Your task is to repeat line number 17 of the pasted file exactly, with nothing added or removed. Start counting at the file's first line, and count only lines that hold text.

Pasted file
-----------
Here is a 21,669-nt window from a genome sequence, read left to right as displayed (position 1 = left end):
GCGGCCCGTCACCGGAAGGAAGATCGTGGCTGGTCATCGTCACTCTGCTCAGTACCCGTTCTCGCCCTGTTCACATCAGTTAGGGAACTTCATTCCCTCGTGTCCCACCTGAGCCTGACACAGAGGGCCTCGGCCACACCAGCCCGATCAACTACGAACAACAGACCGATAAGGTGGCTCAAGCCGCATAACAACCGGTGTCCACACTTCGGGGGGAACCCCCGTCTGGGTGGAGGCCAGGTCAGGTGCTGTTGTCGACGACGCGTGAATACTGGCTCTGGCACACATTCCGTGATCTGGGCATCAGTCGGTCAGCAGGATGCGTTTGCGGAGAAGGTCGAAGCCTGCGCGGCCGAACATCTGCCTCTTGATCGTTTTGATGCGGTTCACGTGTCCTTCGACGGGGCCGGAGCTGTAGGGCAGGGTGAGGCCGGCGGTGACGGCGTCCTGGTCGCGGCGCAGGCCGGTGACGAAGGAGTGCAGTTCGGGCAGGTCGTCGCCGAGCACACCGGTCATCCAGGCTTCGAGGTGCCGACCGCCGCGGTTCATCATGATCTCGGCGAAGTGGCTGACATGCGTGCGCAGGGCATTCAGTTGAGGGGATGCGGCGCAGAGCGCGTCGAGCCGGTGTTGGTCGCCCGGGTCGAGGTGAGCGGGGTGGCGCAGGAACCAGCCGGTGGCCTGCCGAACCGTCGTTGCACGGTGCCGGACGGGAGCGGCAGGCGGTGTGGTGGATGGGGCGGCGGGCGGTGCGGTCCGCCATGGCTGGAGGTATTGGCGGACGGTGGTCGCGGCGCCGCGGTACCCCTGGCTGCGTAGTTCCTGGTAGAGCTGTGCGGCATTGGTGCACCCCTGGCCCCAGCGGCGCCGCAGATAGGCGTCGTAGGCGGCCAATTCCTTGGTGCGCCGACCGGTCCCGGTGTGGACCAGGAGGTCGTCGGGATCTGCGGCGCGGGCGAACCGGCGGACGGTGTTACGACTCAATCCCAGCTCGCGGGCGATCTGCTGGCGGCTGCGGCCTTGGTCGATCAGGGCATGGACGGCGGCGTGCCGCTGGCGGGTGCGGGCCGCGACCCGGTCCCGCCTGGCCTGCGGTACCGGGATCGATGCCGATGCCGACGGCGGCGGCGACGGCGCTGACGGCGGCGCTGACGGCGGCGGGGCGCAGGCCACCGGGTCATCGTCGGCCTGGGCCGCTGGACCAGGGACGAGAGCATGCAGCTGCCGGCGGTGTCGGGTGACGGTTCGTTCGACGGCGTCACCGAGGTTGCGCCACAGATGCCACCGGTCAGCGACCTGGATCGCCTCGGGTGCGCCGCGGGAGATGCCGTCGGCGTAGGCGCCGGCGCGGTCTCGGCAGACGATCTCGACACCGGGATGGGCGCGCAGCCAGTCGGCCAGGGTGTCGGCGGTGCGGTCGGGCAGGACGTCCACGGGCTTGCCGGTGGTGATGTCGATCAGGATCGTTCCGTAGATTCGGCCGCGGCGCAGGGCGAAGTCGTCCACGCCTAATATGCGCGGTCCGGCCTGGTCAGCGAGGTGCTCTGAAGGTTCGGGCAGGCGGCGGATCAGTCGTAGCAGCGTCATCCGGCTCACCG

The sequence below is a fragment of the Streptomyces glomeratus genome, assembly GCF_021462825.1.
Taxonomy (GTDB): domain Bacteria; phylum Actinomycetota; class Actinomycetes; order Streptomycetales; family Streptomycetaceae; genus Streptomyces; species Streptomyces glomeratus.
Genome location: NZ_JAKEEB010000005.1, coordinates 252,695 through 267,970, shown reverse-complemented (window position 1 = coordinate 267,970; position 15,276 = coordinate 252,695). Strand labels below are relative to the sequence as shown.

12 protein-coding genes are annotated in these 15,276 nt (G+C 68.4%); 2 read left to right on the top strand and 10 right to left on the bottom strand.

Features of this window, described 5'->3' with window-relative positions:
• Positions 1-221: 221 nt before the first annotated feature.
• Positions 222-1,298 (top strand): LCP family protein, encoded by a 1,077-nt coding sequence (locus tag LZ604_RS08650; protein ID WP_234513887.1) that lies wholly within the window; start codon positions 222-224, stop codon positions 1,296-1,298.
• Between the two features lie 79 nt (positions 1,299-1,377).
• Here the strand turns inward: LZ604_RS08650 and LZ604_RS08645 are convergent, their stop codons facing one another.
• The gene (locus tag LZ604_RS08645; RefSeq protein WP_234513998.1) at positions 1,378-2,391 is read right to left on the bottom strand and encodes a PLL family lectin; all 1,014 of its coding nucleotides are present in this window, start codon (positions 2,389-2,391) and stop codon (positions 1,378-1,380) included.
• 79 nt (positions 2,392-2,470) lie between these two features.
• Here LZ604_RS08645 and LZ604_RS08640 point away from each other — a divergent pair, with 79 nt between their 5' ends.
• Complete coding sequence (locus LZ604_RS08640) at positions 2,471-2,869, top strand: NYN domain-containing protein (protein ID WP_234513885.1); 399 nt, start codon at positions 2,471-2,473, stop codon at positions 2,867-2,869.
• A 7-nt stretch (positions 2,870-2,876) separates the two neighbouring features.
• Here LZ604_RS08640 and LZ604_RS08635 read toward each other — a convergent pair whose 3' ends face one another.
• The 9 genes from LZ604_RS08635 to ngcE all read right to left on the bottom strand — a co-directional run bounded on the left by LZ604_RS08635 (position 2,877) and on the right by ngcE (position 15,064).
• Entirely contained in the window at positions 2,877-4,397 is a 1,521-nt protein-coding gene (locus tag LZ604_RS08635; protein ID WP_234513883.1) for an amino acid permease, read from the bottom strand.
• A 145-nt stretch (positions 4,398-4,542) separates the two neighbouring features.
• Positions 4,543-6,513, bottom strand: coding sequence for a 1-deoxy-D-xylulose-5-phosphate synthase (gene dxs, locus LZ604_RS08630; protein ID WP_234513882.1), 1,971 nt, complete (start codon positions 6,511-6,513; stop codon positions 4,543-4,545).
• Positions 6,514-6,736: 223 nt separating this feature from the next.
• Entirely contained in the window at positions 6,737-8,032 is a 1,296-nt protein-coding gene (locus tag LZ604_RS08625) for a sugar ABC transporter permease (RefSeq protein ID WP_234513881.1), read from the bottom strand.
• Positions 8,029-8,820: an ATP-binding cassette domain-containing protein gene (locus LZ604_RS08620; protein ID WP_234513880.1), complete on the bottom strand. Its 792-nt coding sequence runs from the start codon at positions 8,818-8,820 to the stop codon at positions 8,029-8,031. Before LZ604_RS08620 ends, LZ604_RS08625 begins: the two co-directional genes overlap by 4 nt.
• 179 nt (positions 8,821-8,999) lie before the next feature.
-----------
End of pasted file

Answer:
• Here LZ604_RS08640 and LZ604_RS08635 read toward each other — a convergent pair whose 3' ends face one another.